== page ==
The European Central Bank should ramp up its buying of troubled euro zone debt to support Italy and prevent a "cataclysmic" collapse of the euro, David Riley, the head of sovereign ratings for Fitch, has warned.
Speaking to investors as part of a European roadshow, Mr Riley said a collapse of the euro would be disastrous for the global economy, and while it is not Fitch's baseline scenario, it could happen if Italy did not find a way out of its debt problems.
"The end of the euro would be cataclysmic. The euro is a reserve currency," Mr Riley said overnight. "What would that do in terms of financial and political stability?"
"It is hard to believe the euro will survive if Italy does not make it through," he said, adding that while many saw Italy as too politically and economically important to be allowed to fail, "one might also argue that it is too big to rescue."
The warning pushed the euro down towards a 16-month low versus the US dollar.
Mr Riley urged the European Central Bank to abandon its current reluctance to scaling up its purchases of troubled euro zone debt such as Italy's and drop its resistance to the bloc's bailout fund, the EFSF, borrowing directly from it.
"Can the euro be saved without more active engagement from the ECB? Quite frankly we think no," Mr Riley said, adding that the bank had plenty of scope to expand its balance sheet without unleashing a wave of inflation across the euro zone.
"Why not have the ECB come out and say 'We are going to cap interest rates', say 'We are not going to allow interest rates to exceed 7 per cent' or whatever level they see is the limit?.. Why not turn the EFSF into a bank so it can borrow from the ECB so it doesn't have to go to the market?"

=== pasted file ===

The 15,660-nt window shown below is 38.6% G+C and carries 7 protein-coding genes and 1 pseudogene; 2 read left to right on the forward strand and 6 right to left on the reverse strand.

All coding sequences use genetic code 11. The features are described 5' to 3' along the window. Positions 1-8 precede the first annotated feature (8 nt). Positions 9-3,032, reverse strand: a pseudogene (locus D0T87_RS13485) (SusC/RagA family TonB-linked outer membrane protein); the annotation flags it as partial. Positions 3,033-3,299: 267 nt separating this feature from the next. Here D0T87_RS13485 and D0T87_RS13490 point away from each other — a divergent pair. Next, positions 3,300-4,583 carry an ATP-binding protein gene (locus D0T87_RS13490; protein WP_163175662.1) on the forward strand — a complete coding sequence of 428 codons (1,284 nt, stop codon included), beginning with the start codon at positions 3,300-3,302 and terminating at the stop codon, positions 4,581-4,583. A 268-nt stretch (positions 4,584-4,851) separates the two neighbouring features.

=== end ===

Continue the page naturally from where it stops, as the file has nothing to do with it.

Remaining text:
Greece the joker in the pack
Fitch has warned that the economic outlook for the euro zone has darkened further in recent months and has said there is a high chance it will downgrade Italy, Spain, Belgium, Ireland, Slovenia and Cyprus by one or two notches by the end of this month.
But unlike larger rival Standard & Poor's, which has all but Greece on a downgrade warning and said France risks a two notch cut, Fitch has said it does not expect to strip Paris of its triple-A status for this year at least.
Still, Mr Riley cautioned the euro zone's second-biggest economy was in a precarious position as the crisis rumbled on.
"France is the weakest AAA country in the euro zone," he said, adding it had the additional burden of being the main country alongside Germany underpinning the euro zone's bailout fund.
Speaking on the sidelines of the event, he also said that Germany's robust finances meant it would require a serious escalation of the euro zone's crisis to bring its triple A rating under threat.
Greece, meanwhile, remained a major threat for the euro zone.
Last year's move to force investors to take losses on their Greek bonds had destroyed the pre-crisis assumption that no euro zone country would default, while the current debate on Greece potentially leaving the euro was forcing investors to fundamentally rethink their view of the single currency.
"Arguably Greece leaving the euro could be the beginning of the end for the euro," Mr Riley said. "Greece is still the joker in the pack. It still has the potential to plunge the euro zone into crisis."
But he reiterated that a euro split was not Fitch's current expectation. "We don't think Greece will leave the euro. The cost benefit analysis doesn't add up," Mr Riley said.